Shami keeps straying on to Stokes’ leg stump and the batsman milks him for two but then it all clicks for the bowler who tests the left-hander with a couple of wobbling brutes. Stokes prods off the front foot at the first which zips away from him then leaves the other which sets off towards first slip then hoops once past the bat and beats the keeper on his right side! Bye.
OVER 20: ENG 50/4 (Stokes 8*, Buttler 11*)
Buttler carries on where he left off, creaming a static-footed drive past extra for four off Pandya then following it with another boundary to bring up the fifty with a sweet leg glance.
OVER 19: ENG 42/4 (Stokes 7*, Buttler 3*)
Pant and Shami think they may have strangled Stokes and consider a review because there was certainly a sound when the ball went through to the keeper past Stokes’ hip. But Kohli vetoes the idea, wisely as he didn’t hit it. Shami can’t find his range, lands another on leg stump and Stokes twists it between square- and fine leg for two.
Some vinegar with that? He’s right, though.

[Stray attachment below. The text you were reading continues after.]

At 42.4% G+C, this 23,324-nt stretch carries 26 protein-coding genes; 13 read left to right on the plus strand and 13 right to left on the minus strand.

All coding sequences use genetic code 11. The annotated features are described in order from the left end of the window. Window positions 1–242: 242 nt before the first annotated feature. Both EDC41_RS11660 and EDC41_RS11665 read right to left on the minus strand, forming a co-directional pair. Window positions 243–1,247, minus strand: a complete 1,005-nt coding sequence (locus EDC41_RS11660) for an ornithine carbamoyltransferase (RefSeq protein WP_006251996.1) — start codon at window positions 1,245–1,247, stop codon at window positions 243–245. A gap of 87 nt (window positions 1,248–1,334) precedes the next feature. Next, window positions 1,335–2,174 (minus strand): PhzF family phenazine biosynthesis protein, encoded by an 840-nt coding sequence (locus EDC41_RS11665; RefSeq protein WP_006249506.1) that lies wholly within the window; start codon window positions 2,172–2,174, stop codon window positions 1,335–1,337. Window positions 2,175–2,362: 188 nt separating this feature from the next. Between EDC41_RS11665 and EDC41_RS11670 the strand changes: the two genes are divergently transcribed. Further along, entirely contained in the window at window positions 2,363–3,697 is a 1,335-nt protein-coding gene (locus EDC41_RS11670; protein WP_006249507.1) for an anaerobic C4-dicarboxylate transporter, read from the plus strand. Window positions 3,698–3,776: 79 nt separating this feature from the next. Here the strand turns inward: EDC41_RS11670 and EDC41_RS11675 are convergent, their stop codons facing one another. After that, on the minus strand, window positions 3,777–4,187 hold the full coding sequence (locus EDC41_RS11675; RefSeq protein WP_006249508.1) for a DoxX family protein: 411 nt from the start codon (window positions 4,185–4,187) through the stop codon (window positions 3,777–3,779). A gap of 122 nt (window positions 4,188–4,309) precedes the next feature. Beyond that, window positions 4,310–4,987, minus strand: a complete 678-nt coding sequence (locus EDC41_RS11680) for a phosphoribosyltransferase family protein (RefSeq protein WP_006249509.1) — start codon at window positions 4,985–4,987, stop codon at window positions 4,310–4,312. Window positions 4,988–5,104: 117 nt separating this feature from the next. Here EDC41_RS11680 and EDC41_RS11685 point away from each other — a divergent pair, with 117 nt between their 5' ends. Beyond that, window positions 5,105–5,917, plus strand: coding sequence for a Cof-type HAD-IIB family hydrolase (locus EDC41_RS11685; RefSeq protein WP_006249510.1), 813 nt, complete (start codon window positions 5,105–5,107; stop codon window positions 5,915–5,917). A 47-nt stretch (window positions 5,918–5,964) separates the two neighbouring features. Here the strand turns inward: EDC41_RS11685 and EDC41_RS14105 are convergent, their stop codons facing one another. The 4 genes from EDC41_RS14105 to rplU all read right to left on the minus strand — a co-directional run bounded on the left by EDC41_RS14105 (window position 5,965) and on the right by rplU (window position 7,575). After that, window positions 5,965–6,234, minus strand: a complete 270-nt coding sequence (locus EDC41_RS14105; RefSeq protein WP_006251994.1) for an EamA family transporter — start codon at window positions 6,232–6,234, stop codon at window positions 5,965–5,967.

If Cook fails just 27 more times, his place will probably come under scrutiny.
— George Dobell (@GeorgeDobell1) August 30, 2018
There is a sense from players of the past 15 years that Cook can play on as long as he’s hungry to play on. As if form and scores are rather grubby considerations. It’s the definition of entitlement.
OVER 18: ENG 40/4 (Stokes 7*, Buttler 3*)
Jos Buttler gets off the mark with a squirty drive that brings him three through third man. Looking back at Cook’s shot … it was pretty dreadful in truth. Ghosts of 1936-37, when GO Allen’s England squandered a 2-0 lead to lose the Ashes haunt Gubby Root’s men now.
Cook c Kohli b Pandya 17 He patently doesn’t like Pandya’s comparative lack of pace because it impels him to apply some force to his shots to make runs. Trying to dab one through third man he steers it off the top edge to third slip who takes it sharply to his right while diving to his left. Strange dismissal on a dismal morning for England. FOW 36/4
OVER 17: ENG 36/3 (Cook 17*, Stokes 6*)
Bumrah takes a breather and Mohammed Shami, who bagged Stokes in the first innings at Trent Bridge, comes into the attack. He starts accurately at first then pushes one across and Stokes punches it through cover for two.
OVER 16: ENG 34/3 (Cook 17*, Stokes 4*)
Nice shot from Stokes, probably the easiest of the morning, but well-dispatched to the midwicket boundary when Pandya pitches on middle. The bowler adjusts by angling a couple across Stokes, trying to lure him to have a tickle, but he won’t be tempted. As he proved in the last Test in the second innings, Stokes has the zeal of the convert when he chooses to play one of his fastidiously, self-restrained knocks.